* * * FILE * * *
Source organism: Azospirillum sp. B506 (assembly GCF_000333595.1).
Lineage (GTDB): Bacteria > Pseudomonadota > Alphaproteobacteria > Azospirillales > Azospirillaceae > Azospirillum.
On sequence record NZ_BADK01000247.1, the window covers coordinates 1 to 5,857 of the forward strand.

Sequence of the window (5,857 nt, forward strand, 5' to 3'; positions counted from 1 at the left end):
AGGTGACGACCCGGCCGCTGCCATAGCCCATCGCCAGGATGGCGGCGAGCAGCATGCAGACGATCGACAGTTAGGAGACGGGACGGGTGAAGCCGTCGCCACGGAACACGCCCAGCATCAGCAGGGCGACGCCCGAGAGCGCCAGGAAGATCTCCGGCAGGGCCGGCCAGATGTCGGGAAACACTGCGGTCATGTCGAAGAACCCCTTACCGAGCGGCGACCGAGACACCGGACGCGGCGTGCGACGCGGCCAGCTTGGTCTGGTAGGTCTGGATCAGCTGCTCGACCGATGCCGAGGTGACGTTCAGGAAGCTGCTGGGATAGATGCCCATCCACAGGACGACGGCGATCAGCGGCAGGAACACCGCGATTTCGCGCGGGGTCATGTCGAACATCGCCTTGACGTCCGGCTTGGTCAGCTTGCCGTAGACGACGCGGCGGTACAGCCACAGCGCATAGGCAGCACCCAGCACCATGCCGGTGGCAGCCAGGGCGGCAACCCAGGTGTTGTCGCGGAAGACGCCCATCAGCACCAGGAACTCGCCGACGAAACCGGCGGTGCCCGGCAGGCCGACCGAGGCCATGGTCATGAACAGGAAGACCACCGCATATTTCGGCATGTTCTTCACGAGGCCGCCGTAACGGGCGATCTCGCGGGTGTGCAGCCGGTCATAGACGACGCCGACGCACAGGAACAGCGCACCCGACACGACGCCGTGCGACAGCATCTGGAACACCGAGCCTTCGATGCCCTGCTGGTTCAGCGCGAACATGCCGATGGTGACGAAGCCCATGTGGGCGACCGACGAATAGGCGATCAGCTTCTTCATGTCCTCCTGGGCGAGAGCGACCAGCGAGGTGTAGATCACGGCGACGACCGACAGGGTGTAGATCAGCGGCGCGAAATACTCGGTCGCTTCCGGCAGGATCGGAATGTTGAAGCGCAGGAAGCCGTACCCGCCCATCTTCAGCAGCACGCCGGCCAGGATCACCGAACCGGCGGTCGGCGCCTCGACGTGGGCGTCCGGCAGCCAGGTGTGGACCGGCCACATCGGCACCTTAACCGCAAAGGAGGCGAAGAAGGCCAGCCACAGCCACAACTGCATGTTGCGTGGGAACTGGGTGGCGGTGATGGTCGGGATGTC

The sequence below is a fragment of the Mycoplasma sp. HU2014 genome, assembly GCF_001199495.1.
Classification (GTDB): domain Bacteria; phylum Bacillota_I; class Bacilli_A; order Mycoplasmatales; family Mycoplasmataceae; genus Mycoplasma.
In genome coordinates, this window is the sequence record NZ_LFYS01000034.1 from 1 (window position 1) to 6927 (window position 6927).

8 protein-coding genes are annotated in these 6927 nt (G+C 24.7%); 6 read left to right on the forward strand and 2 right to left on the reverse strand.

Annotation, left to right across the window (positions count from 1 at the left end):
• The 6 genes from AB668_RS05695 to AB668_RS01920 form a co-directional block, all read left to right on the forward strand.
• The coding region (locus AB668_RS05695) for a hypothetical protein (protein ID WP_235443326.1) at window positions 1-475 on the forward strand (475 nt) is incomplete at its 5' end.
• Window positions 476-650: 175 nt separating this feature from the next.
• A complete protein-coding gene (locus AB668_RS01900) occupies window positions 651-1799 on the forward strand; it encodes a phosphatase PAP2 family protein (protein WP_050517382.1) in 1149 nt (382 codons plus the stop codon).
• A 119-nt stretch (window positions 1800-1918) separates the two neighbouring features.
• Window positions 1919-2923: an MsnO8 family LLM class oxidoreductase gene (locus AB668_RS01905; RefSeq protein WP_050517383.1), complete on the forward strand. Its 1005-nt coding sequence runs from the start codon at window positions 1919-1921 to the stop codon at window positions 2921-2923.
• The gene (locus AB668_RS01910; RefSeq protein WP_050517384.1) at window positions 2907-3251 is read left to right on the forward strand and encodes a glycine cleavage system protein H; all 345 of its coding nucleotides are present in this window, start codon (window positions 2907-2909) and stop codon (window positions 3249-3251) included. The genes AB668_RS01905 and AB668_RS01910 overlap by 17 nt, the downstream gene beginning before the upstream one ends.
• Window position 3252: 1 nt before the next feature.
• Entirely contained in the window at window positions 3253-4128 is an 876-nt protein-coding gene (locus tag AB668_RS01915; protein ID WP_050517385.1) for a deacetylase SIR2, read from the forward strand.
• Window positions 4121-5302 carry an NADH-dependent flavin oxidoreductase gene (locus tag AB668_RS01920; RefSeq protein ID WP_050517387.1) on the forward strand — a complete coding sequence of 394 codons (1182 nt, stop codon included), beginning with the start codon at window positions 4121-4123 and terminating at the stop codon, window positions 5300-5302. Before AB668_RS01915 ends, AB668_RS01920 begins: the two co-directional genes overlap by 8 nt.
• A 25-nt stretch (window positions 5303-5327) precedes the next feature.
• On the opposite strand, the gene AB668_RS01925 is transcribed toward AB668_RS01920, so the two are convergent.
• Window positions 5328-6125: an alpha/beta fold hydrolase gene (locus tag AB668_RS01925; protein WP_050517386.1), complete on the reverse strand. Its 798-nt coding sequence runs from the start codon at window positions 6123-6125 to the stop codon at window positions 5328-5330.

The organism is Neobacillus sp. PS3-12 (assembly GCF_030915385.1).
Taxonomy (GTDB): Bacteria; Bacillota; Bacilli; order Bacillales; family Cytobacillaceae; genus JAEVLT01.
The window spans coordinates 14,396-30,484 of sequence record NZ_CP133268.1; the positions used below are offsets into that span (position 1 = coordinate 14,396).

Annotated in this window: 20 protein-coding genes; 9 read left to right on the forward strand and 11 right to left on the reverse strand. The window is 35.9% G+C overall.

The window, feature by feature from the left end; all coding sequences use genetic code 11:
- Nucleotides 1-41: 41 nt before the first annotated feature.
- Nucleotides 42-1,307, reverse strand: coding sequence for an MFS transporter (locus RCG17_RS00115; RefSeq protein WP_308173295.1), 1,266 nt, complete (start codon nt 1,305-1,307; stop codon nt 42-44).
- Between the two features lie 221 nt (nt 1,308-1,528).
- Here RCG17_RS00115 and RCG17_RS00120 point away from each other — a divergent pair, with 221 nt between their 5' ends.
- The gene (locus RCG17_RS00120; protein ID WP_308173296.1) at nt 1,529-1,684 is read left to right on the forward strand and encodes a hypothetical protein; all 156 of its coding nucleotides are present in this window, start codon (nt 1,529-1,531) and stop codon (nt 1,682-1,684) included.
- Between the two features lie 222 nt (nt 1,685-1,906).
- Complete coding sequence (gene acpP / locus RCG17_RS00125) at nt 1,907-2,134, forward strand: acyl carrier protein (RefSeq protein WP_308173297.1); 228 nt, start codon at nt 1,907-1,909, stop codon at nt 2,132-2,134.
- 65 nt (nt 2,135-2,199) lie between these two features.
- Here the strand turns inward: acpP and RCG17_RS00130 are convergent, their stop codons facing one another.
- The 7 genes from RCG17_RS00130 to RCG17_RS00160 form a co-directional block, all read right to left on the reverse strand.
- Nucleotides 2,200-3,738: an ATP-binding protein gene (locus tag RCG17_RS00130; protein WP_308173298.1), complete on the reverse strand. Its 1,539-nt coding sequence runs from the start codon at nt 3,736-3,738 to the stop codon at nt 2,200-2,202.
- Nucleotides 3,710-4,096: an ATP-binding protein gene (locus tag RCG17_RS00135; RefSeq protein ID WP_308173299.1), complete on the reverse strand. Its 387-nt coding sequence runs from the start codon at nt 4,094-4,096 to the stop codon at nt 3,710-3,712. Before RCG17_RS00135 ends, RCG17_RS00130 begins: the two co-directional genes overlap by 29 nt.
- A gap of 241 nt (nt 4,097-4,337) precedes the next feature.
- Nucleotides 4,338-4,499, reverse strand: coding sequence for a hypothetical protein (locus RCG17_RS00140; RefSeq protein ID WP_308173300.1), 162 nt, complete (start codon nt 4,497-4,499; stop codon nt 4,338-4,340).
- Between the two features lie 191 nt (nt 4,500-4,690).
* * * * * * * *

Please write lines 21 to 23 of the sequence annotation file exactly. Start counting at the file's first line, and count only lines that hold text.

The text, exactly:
• A 25-nt stretch (window positions 5303-5327) precedes the next feature.
• On the opposite strand, the gene AB668_RS01925 is transcribed toward AB668_RS01920, so the two are convergent.
• Window positions 5328-6125: an alpha/beta fold hydrolase gene (locus tag AB668_RS01925; protein WP_050517386.1), complete on the reverse strand. Its 798-nt coding sequence runs from the start codon at window positions 6123-6125 to the stop codon at window positions 5328-5330.